1932 Ford Convertible - The Mint
A Fresh Perspective Of The Dearborn Deuce
From the May, 2009 issue of Street Rodder
By Chris Shelton
We should all update our opinions every once in a while.
In mixed conversation at a Christmas party, Don Benson told me about his project. It was a Dearborn Deuce, one of the all-steel bodies that resembles a 1932 Ford roadster, yet has a fixed windshield, roll-up windows, a retractable top, and modern seals. It's a fine car in its own right, but the stylistic direction Don was taking it made me a little bit anxious. In a nutshell, he was going "traditional."
Now traditional means different things to different people, but Don's particular stripe of tradition comes straight out of the Eisenhower era: pastel color, small scallops with Dutch-type striping, red wheels with caps, rings, and skinny bias-ply whitewall tires, white pleats, red piping, and so on. Now don't get me wrong, that's a great look; however, the thought of it on a Dearborn Deuce struck me incredulous.
You can't really blame me, really. Sure the Dearborn Deuce looks like a '32 Ford roadster, but let's get something straight: with its one-piece windshield posts, sculpted interior, power windows, and new-car seals, it's more of a modern car. And to gussy it up in mid-century garb just seemed like dolling up Lucy Liu as Lana Turner. Just because each is a looker doesn't mean they're interchangeable, right?
But I gave him two things: the benefit of the doubt and my card. Good thing, too: Don's combo works. This is his car.
It's a collaboration between two Bellingham, Washington, shops: John Barbero's hot rod shop, Pyramid Automotive Engineering, and Don's body shop, Grand Central Collision.
John Barbero, a guy particularly well known for his chassis work, built the majority of the car. He boxed a set of American Stamping rails and built a round-tube crossmember for it. On its front he attached a Super Bell axle to it by way of Pete & Jake's ladder bars and a Durant mono-leaf spring. Out back it sports a Ford 9-inch axle, a Total Cost Involved parallel-link four bar, and Aldan Eagle coil-over dampers.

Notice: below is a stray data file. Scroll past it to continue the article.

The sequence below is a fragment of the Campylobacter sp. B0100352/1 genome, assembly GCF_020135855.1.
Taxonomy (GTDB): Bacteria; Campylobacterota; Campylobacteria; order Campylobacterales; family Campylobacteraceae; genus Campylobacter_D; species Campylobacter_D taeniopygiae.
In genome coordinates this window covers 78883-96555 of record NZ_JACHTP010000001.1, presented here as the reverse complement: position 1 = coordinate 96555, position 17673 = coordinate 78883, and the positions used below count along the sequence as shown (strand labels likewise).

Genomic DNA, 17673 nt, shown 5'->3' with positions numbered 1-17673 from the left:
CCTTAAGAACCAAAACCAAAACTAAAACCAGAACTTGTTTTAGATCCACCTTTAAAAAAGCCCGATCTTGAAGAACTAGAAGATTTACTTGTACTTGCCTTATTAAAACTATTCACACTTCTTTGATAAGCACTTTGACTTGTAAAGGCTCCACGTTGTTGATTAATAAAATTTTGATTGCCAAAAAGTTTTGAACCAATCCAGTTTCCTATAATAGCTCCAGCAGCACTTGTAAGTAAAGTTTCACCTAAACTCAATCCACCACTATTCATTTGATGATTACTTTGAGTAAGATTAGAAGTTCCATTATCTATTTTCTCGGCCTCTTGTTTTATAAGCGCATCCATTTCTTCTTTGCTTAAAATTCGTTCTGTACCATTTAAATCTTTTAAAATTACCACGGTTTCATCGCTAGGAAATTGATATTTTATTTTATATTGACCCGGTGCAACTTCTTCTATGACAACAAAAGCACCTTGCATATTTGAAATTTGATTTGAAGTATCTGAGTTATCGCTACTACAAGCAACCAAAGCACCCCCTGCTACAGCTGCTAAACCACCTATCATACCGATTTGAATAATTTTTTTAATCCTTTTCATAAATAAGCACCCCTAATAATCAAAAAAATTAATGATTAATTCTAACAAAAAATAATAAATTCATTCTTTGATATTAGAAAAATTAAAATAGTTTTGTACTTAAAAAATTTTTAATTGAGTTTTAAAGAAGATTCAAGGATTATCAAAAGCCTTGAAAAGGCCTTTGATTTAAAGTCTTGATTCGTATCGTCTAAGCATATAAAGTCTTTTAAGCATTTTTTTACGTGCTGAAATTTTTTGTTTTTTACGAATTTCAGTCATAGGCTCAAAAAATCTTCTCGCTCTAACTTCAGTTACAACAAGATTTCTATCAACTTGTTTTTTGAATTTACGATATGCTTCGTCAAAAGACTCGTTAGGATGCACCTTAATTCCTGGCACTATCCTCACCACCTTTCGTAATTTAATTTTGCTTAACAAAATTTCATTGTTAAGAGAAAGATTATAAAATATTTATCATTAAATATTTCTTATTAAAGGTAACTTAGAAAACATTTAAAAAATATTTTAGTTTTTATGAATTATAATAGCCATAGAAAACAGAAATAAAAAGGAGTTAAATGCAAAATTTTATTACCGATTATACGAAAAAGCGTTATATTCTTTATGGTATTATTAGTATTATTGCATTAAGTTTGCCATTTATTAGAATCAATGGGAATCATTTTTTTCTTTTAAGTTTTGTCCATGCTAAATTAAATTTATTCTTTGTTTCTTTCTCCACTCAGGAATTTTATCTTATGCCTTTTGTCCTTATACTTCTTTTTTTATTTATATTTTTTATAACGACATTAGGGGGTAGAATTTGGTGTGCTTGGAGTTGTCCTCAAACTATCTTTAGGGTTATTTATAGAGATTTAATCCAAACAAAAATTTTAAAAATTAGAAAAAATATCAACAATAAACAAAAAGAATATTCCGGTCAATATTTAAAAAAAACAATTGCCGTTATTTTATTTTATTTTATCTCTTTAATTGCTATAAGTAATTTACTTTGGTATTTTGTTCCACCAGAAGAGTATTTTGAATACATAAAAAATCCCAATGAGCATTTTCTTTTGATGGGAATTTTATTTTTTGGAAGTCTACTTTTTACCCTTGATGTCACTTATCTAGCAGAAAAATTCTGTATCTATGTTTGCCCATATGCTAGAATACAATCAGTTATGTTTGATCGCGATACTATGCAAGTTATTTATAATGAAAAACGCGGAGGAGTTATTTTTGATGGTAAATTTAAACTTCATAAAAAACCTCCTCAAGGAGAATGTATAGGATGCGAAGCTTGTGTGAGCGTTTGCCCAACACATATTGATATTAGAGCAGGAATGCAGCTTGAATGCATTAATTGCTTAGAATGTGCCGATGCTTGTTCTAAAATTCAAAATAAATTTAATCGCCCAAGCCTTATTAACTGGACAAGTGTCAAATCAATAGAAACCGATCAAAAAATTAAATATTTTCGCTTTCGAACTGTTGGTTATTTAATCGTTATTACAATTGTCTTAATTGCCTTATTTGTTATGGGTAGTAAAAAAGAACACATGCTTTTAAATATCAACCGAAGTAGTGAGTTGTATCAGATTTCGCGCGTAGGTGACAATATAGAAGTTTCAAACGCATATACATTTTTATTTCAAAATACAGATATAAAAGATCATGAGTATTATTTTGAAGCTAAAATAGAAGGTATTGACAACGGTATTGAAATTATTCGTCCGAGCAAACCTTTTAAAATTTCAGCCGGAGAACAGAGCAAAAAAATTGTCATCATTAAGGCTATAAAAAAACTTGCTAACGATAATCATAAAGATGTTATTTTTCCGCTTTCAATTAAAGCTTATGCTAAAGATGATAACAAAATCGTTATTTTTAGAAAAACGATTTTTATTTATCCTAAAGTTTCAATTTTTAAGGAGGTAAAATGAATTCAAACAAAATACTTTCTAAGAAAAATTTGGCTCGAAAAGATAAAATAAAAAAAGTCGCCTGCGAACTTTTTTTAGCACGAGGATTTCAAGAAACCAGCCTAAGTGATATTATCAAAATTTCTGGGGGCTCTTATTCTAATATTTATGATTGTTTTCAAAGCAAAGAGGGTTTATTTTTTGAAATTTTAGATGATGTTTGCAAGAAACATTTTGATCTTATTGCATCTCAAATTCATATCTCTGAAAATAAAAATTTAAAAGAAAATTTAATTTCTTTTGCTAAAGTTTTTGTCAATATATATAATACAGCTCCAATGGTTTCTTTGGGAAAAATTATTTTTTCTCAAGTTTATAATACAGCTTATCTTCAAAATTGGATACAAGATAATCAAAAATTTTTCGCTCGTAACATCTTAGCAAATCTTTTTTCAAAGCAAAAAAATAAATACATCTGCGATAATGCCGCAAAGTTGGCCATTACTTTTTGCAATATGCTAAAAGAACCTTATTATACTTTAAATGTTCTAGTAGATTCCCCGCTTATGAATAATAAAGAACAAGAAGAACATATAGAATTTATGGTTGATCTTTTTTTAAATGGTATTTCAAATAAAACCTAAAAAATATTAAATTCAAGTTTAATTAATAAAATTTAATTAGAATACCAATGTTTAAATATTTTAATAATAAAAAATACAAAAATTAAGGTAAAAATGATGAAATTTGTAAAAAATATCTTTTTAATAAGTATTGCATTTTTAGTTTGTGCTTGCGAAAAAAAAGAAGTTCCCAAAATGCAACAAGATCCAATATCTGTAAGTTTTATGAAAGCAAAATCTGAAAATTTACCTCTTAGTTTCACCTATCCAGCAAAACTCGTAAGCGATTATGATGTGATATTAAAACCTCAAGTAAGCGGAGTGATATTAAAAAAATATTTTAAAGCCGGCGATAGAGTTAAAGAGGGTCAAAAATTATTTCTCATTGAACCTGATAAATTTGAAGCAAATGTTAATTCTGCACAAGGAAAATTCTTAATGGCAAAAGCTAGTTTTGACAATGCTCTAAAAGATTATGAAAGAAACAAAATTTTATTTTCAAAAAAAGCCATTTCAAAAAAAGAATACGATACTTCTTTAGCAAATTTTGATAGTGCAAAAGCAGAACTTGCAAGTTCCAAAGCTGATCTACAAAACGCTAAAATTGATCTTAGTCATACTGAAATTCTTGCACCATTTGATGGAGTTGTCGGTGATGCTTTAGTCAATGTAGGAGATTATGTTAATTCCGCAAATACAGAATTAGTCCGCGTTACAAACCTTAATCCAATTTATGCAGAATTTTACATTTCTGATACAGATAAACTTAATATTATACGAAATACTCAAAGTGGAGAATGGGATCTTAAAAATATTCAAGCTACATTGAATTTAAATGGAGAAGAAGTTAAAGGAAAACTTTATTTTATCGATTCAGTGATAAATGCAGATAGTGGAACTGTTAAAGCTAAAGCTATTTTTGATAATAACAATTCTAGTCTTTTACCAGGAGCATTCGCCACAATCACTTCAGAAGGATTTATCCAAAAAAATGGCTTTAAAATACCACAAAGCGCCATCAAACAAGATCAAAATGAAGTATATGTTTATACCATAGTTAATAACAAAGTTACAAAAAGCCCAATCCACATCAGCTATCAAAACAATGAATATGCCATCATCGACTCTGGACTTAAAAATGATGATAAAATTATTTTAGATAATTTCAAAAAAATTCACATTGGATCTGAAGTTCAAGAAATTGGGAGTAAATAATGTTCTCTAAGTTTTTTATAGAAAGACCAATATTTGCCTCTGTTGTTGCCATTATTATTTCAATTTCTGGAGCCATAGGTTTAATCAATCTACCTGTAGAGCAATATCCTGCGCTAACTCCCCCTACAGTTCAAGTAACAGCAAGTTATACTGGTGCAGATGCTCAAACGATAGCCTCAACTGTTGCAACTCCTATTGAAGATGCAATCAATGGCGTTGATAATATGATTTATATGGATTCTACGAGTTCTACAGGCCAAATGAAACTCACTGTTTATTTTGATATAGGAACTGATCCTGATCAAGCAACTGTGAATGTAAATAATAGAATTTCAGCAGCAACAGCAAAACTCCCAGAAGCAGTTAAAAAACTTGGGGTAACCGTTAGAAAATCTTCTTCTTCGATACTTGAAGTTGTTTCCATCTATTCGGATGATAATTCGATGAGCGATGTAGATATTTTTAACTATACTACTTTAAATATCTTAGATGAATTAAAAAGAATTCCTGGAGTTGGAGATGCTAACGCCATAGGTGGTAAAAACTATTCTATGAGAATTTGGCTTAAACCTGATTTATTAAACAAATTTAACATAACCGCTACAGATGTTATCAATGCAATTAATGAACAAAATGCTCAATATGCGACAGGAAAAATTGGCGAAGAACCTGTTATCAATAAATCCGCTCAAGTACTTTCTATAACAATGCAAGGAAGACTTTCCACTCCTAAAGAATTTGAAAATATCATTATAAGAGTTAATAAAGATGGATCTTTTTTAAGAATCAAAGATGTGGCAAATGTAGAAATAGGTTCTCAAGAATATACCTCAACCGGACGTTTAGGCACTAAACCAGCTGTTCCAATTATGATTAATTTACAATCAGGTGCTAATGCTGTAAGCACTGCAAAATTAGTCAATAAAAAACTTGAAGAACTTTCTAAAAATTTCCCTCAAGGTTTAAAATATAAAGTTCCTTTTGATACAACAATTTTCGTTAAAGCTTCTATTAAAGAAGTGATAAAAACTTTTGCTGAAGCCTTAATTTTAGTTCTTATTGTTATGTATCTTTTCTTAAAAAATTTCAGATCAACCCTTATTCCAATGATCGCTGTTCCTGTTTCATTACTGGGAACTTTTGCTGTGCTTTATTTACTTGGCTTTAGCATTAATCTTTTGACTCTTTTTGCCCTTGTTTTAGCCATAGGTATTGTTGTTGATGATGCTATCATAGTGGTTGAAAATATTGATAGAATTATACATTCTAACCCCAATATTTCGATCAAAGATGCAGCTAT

For running gear, Don chose a Ford Racing 340-horse 302, but what really sets it apart is what's bolted to it. Automotion Rochester Carburetor Service prepped a Cobra-style manifold with three Holley 2300-series 350-cfm carburetors for its topside. A former drag racer, Don said he's also a firm believer that a hot rod has three pedals. The third one in the Pete & Jake's cluster operates the clutch at the front side of the Tremec TKO-500 five-speed.
The traditional theme runs more than just skin deep. Cal Byerlin at Grand Central filled the '40 Ford dash's ashtrays and narrowed it right down the middle to fit the Deuce cockpit. The fenders don't exactly make the car traditional, but they still required that Cal fit them to the car. Centralia's Al Swedberg scratch-built and louvered the hood, the only part on the car that didn't require extensive massaging, Don maintains.
It's usually a tight fit in...
It's usually a tight fit in even a Deuce, but the Dearborn's flat firewall accommodates the Ford Racing 302 well. This one sports a trio of Automotion-prepped Holley carburetors on a Cobra-type manifold. Dave Carpenter tuned this system, and it runs strong.